One of the biggest issues I’ve been struggling with in my current relationship dynamic is the idea of “polysaturation.” For those who don’t know, polysaturation is the point in polyamory at which a person is in so many relationships that they don’t have the time and energy to devote to any more. It is maximum relationship capacity.
The reason this is a struggle for me is because on a practical level, I understand polysaturation, and feel like I’m getting there in my own life; however, I’m fiercely resistant to the idea on a personal emotional level. Here’s the rub: one of the beauties of non-monogamy, for me, is that I am given the opportunity to take my relationship with every person to its natural conclusion. I am not held by artificial boundaries on where a relationship can go. (Well, not ones imposed by me, anyway. I’m always going to respect boundaries that others have in place.) But, if I meet someone who I have a deep abiding connection with, I can explore that connection to whatever extent it’s capable of reaching. I don’t have to limit my attachment to one person based on my attachment to others.
Ok, here’s a counter-example to make my rambling less vague: if I’m in a sexually monogamous relationship, I am limited in my opportunities for interaction with other people by the boundaries of that relationship. If I meet someone with whom I have strong sexual chemistry, the artificially imposed – though voluntary – boundary of monogamy prevents me from exploring the possibilities of a sexual relationship with this person.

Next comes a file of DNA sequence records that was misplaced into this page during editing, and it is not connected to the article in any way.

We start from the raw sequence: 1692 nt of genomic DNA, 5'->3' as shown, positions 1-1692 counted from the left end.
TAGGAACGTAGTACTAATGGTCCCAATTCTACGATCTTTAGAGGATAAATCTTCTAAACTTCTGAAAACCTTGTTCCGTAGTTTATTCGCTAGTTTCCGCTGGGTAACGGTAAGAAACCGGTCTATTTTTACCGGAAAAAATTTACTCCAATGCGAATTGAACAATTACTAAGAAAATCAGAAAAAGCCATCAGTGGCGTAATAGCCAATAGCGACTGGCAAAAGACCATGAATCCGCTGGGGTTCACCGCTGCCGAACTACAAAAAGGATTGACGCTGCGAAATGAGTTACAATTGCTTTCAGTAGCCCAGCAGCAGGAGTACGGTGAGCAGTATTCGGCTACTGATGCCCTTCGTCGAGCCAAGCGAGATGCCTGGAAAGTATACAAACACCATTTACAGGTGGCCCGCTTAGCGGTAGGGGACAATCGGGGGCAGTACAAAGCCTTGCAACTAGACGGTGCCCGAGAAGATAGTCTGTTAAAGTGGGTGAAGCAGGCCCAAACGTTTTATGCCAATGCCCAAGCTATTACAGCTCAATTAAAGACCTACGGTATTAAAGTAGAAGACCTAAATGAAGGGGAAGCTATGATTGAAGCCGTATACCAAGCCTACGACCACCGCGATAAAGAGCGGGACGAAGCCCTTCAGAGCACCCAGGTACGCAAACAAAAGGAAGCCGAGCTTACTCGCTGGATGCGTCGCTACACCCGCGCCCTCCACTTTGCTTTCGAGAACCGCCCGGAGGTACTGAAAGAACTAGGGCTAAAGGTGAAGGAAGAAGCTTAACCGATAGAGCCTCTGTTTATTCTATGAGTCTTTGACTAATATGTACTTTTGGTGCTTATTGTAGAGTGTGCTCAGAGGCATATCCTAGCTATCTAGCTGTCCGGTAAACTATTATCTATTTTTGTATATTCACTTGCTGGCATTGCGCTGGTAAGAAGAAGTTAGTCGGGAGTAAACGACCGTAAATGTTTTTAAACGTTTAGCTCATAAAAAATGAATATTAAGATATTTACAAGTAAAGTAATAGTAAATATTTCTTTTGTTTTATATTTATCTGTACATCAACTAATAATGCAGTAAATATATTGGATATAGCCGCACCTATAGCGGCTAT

That’s just an example, but it gets the idea across. While it’s true that there is only so much time in a day, or a week, or my life, I hate the idea that once I decide to put that “polysaturated” label on myself, I’m cut off from the possibility of getting into a relationship with someone else who can enrich my life. I want all the love and experience and interpersonal connection that I can jam into my lifetime, because that’s what living is for. At the same time, I don’t want to make a commitment to someone who will end in disappointment because there is only so much of me that I can offer in the real physical world. Sadly, I can’t actually be in more than one place at a time. And I certainly don’t want to have to lose time with the partners I have already – they take up most of my free time as-is and I still don’t feel like I see them enough.
One of my friends was recently having this issue in her own relationships. She had a husband and a new boyfriend, and on top of that is a small-business owner which is the commitment equivalent of about three spouses. When she met a guy that she had chemistry with, she told herself – and him – that she didn’t have time in her life for another relationship, and that she just wanted to build a friendship with him. Well, unsurprisingly, they did end up dating and are doing extremely well together. What she told me when I talked to her about it was that if you’re really into someone, you make time. Ok, yes, that sounds delightful and romantic, but she also almost never sleeps and he works overnights at his job so his availability starts at 7AM. I, on the other hand, am a barista who works nights in a relationship with three people who have grown-up jobs and tend to go to bed about an hour after I get off work at night. If I met God’s Gift to Women his/herself, s/he better work the same schedule as I do or, sorry, I just don’t have time. I have three free evenings a week and three partners – that’s not hard math.
So, in a nutshell, this is a problem. Fortunately this is not a pressing problem. I haven’t actually met this person that will throw my dynamic into crisis, which means all my concerns are totally hypothetical at this point. However, I’m a plan-ahead kind of girl, and I like to have some idea of what on earth I would or should do with myself if I did meet someone new and wonderful. I suppose crossing that bridge if/when I come to it, while unappetizing, is the only real plan.